The conduit 14 and the drain tube 18 are made of naturally flexible material such as polyvinyl chloride. To enhance flexibility, prevent kinking and render the members 14 and 18 more accommodating to movements of the wearer's body these members are radially fluted, bellows-like for at least a portion of their length. The flutes may be formed so as to provide flexibility without providing any substantial axial elastic extensibility or they may be formed to provide such extensibility or they may be formed to provide both flexibility and extensibility. FIG. 2 illustrates a tube construction which is particularly suitable for providing resilient axial extensibility, the tube wall having flaps 38 extending outwardly and at an acute angle to the axis of the tube. FIGS. 3 and 4 illustrate tube constructions which are suitable for providing flexibility. FIG. 3 shows closely-spaced sharp-edged pleats 40 set at an angle to the tube axis, and FIG. 4 shows radially extending pleats 42 with rounded edges.
FIGS. 5 and 6 illustrate check valves 16a and 16b which are particularly suitable for use in the invention. The valve 16a includes a tubular piece 44 telescoped into a tubular piece 46 to the extent permitted by an external shoulder 48 on the piece 44. An internal cavity 50 is formed by and between the pieces 44 and 46 and residing in the cavity 50 is a floating closure disc 52. The diameter of the disc 52 is greater than the diameter of the bore in the piece 46 and smaller than the outer diameter of the end of the piece 44. The end of the piece 44 has a transverse groove 54 which permits flow in the direction of the arrow 56, i.e. into the bag 12. Reverse flow out of the bag 12 will force the disc 52 into sealing engagement with the bore in the piece 46 and thereby prevent flow into the conduit 14. The FIG. 6 construction is similar to FIG. 5 except that the closure member is a ball 58.
FIG. 7 illustrates a particularly suitable drain valve 20a for use in the invention. As illustrated the valve is a two-piece assembly having an interiorly-threaded tubular part 60 and an externally-threaded tubular part 62 threaded into the piece 60. The inner end 64 of the part 62 is conical and is engageable with a complementary annular valve seat 66 on the part 60. The bore 68 of the piece 62 terminates in one or more transverse openings 70 located below the cone 64. The valve is shown in a closed position; slight unscrewing of the part 62 will disengage the cone 64 from the valve seat 66 and permit flow through the valve. It is preferred to connect the piece 60 to the bag 12 and the piece 62 to the drain tube 18, but this relationship can be reversed. The part 62 has a laterally projecting finger piece 72 which can be grasped by the fingers to aid in unscrewing the part 60. Only a slight twist, for example, one-half turn, is necessary to open the valve.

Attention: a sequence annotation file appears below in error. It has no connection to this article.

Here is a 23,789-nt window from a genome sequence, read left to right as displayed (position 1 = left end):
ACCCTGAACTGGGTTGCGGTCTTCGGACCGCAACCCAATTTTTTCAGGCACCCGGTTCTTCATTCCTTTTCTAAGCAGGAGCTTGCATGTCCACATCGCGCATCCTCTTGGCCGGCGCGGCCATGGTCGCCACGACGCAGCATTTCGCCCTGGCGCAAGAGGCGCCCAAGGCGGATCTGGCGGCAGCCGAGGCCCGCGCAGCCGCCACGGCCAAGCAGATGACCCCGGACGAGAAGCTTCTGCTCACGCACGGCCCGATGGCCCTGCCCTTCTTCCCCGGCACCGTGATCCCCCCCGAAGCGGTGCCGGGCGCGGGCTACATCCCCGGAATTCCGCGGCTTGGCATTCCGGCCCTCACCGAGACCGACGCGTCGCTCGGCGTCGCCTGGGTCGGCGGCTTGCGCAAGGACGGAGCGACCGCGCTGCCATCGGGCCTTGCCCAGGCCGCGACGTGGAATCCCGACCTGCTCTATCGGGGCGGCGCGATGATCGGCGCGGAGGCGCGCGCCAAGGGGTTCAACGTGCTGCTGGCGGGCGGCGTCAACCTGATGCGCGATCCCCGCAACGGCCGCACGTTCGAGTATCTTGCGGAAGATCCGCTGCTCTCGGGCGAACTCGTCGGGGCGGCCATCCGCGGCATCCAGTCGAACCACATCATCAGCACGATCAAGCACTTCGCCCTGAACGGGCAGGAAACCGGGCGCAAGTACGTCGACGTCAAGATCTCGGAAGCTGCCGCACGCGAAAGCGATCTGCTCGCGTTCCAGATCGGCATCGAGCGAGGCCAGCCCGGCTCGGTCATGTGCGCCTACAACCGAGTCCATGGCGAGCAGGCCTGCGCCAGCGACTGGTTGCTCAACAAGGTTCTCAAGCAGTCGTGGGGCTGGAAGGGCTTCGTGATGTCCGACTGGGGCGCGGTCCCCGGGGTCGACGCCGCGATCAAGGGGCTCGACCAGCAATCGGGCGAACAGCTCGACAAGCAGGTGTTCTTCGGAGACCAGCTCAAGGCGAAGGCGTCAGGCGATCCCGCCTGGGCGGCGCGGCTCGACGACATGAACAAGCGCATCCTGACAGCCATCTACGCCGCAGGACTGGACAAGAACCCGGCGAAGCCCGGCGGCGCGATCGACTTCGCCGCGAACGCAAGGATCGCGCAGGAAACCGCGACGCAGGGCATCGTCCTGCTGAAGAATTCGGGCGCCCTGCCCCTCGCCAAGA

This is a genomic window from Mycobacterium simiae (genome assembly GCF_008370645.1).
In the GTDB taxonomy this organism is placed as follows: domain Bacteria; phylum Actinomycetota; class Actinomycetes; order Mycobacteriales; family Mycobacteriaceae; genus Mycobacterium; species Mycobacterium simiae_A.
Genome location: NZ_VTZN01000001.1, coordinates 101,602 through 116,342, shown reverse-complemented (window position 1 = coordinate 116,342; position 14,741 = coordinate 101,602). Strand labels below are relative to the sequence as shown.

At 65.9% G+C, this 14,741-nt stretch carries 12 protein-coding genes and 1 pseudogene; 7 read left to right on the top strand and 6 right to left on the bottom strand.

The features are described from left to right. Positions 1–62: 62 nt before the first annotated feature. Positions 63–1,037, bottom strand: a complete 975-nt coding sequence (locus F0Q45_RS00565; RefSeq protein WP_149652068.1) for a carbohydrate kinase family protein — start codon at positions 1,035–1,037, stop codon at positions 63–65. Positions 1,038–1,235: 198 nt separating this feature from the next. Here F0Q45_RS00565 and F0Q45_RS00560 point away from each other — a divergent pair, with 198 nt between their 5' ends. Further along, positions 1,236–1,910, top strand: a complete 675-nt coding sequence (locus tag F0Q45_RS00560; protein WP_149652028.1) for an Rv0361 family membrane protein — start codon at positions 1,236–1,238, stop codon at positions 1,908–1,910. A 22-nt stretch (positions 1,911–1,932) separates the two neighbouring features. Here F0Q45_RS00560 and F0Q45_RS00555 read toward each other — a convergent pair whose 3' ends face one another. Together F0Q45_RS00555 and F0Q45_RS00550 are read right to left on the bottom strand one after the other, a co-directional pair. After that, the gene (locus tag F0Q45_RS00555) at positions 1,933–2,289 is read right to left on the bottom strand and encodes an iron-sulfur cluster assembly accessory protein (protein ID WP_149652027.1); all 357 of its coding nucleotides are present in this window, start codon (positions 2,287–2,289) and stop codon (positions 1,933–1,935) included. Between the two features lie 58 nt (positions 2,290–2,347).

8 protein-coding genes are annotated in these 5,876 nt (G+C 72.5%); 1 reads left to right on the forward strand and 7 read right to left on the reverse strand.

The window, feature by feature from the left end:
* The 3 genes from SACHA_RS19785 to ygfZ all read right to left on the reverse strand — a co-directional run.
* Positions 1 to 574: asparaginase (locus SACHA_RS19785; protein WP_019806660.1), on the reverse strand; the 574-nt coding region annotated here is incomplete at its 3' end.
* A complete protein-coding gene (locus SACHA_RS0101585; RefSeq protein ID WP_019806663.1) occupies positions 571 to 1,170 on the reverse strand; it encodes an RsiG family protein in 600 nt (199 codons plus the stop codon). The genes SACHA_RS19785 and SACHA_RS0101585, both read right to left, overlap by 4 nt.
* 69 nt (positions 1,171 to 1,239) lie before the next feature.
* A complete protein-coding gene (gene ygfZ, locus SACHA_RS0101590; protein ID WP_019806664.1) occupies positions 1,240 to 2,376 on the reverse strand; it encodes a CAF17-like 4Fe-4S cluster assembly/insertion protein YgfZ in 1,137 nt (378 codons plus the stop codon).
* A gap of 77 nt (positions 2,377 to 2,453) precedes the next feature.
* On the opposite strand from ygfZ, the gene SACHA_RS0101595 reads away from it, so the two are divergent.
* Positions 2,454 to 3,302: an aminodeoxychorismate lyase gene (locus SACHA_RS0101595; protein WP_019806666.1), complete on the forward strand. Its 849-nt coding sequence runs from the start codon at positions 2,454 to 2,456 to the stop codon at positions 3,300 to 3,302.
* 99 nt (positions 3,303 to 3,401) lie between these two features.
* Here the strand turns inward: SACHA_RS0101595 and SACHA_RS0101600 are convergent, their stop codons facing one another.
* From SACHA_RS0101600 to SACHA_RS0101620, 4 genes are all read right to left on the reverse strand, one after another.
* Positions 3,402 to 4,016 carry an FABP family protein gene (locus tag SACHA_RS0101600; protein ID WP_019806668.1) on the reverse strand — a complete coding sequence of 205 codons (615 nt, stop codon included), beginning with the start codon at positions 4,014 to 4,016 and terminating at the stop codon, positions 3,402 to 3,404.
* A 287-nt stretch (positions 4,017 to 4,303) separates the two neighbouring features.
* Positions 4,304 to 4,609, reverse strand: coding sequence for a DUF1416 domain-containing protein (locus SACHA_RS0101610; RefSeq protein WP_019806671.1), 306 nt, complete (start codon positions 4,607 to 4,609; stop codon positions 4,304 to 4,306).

FIG. 8 illustrates another drain valve 20b. This valve comprises a tubular plunger axially slidable within a barrel 76, with an O-ring 78 forming a seal between the exterior of the plunger 74 and the interior of the barrel 76. The upper end of the barrel 76 is in communication with the bag 12. The bore 80 in the plunger 74 terminates in one or more transverse openings 82 located below the O-ring 78. The upper end of the plunger 74 carries a closure disc 84 the lower surface of which is engageable with the adjacent end of the barrel 76. A compression spring 86 is located in a cavity 88 formed by and between the plunger 74 and the barrel 76. The spring 86 surrounds the plunger 74 and bears against an internal shoulder 90 on the barrel 76 and a cap 92 on the barrel 76. The spring 86 normally biases the plunger 74 downwardly so that the closure disc 84 seals with the upper end of the barrel 76, preventing flow. When the plunger 74 is manually moved upwardly against the spring bias, the disc 84 moves away from the end of the barrel 76 and after further movement the aperture 82 passes above the O-ring 78, with the result that liquid will pass into the aperture 82 and downwardly through the bore 80. The O-ring 78 can be carried in a peripheral groove in the plunger 74, and in such a construction flow through the valve will occur when the O-ring 78 rises above the end of the barrel. The plunger 74 is illustrated in FIG. 8 in an intermediate position.